Witness the Future of Microscopic Imaging: SPAD's Quantum Leap in Resolution

Thanks to the emergence of swift and compact detector arrays, Image Scanning Microscopy (ISM), a modern super resolution technique, provides a Signal-to-Noise Ratio (SNR), optical sectioning and spatial resolution superior to its traditional florescence confocal counterpart. In particular, ISM lateral resolution can exceed Abbe’s limit by a factor of two, thus significantly advancing the state-of-the-art in contemporary fluorescence bioimaging.

Witness the Future of Microscopic Imaging: SPAD's Quantum Leap in Resolution

However, these benefits arise from the exploitation of spatial information only. By making the leap to time-resolved acquisition one can envision an even richer realm of modern fluorescence bioimaging. Ultimately, this will not only provide structural information, but also elucidate functionality embedded in the fluorescence dynamics, which is now commonly exploited by modern bioimaging techniques. An example of such functionality is the fluorescence lifetime.

Researchers at the Italian Institute of Technology (IIT) in Genoa have ingeniously crafted a compact and efficient ISM microscope, featuring a single-photon avalanche diode (SPAD) array detector. This innovation allows for high-resolution structural and functional imaging within a unified architecture.

The disclosed SPAD array detector comprises 25 independent diodes arranged in a square grid. Its diminutive size and asynchronous read-out facilitate swift detection of impinging fluorescence photons. The data acquisition module captures crucial spatial and temporal features, employing the digital frequency domain principle to reduce data transfer and storage load while maintaining optimal performance.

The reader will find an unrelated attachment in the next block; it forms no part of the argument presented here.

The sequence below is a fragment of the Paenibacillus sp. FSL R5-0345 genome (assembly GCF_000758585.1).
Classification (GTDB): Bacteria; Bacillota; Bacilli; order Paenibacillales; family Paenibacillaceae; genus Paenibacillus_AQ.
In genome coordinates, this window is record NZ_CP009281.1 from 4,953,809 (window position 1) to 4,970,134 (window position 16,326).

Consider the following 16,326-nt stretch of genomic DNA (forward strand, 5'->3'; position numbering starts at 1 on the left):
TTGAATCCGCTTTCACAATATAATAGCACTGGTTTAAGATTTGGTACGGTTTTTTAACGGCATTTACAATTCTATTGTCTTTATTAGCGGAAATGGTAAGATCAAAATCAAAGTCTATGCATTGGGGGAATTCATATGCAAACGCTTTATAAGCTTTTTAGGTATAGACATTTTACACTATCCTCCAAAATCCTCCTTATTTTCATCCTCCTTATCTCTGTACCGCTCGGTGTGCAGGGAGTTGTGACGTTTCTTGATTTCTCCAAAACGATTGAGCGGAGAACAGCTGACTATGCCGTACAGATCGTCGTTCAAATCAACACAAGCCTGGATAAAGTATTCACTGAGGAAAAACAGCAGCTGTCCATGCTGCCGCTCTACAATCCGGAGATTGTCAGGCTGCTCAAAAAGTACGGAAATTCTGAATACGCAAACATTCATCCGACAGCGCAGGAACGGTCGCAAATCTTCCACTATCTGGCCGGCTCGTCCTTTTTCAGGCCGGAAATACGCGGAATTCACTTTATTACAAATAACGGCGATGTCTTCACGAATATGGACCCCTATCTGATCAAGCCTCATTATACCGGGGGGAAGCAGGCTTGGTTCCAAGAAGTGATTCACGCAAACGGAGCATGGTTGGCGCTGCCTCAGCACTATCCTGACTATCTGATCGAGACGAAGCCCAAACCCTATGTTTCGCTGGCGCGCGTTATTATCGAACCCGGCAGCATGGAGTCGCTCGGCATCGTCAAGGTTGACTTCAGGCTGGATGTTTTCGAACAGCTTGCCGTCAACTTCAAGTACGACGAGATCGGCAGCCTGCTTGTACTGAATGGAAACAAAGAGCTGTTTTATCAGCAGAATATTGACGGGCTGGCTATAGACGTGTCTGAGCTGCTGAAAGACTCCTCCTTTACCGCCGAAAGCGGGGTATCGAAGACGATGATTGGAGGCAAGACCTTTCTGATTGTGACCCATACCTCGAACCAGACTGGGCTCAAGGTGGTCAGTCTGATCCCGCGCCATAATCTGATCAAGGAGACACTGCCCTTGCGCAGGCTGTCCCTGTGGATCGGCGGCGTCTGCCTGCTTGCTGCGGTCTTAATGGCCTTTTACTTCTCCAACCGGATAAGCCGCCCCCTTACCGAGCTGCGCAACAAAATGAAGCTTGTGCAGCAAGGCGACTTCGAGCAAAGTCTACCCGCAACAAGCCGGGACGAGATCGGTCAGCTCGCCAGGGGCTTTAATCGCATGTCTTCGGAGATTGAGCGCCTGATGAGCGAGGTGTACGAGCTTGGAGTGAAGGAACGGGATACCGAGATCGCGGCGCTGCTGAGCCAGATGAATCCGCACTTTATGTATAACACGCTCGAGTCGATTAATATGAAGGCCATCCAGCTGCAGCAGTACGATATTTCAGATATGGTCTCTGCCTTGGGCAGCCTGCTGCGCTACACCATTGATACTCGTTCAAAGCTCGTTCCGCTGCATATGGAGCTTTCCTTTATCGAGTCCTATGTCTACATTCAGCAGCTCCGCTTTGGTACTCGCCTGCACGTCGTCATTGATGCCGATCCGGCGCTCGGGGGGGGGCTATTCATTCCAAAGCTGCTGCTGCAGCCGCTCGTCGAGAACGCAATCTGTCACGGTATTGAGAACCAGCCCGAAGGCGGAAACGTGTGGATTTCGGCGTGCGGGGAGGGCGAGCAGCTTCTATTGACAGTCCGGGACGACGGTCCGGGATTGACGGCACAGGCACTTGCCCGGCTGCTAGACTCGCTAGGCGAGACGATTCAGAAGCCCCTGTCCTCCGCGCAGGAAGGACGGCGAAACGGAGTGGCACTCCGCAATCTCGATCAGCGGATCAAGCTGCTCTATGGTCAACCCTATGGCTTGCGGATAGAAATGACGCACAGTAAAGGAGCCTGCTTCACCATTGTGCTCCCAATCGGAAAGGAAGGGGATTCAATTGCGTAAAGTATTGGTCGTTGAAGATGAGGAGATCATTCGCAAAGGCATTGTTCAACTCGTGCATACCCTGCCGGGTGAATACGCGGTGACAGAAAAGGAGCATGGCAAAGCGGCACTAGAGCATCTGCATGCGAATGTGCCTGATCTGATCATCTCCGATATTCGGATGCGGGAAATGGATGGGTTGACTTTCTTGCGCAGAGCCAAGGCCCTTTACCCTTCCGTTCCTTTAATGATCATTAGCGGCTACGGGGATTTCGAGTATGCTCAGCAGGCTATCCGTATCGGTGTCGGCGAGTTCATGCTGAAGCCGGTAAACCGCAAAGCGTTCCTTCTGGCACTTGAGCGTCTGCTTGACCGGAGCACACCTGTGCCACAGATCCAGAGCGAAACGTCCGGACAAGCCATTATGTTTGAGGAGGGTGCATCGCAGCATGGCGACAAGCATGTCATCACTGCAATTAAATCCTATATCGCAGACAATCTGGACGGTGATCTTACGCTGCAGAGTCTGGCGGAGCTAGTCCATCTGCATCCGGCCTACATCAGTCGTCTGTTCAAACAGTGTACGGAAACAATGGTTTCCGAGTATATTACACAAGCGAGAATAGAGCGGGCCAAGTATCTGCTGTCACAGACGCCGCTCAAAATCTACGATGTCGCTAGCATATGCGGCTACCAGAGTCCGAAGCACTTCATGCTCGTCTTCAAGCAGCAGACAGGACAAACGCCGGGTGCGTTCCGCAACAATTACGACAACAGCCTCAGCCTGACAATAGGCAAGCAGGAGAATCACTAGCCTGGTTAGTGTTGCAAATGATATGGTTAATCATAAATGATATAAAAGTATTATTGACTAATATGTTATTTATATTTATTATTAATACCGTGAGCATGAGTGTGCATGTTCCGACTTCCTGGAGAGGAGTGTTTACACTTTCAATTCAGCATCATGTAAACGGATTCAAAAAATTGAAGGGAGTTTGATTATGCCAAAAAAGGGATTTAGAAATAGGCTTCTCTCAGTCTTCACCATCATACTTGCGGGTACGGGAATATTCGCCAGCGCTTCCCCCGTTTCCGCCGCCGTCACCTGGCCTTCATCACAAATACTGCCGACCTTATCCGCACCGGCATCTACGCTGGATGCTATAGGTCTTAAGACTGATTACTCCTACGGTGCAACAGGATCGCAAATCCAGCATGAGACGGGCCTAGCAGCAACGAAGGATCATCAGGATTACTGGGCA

Witness the Future of Microscopic Imaging: SPAD's Quantum Leap in Resolution
The acquisition module uses a heterodyne scheme, which allows the record photon arrival times, with a sampling period as short as 400 picoseconds (ps) -- short enough for most fluorescence imaging applications. The module doesn't send the arrival time for each of those detection events to the computer; rather it decodes the fluorescence decay histogram right on the the useful field of view projection of the microscope's focal plane. The result? Not only is the microscope's architecture greatly simplified, but so too is control and data acquisition.

"Many scientists will find that an MSI in Turbiscan available will help them to answer the scientific questions that they are currently investigating more quickly and easily, and will additionally allow them to pose new questions about the pahsegropmy and stability of their systems," Rouilly said.

The team integrated a data acquisition module and control system into a Single-Photon Laser Scanning Microscope (SP-LSM) architecture that has a commercial SPAD array detector. For validation, they implemented a variety of fluorescence lifetime ISM (FLISM)-based imaging techniques on the digital frequency domain module embedded in the microscope control and data acquisition sections. Combining FL measurements with ISM has demonstrated an improved SNR of FLISM images and more robust fluorescence lifetime estimation.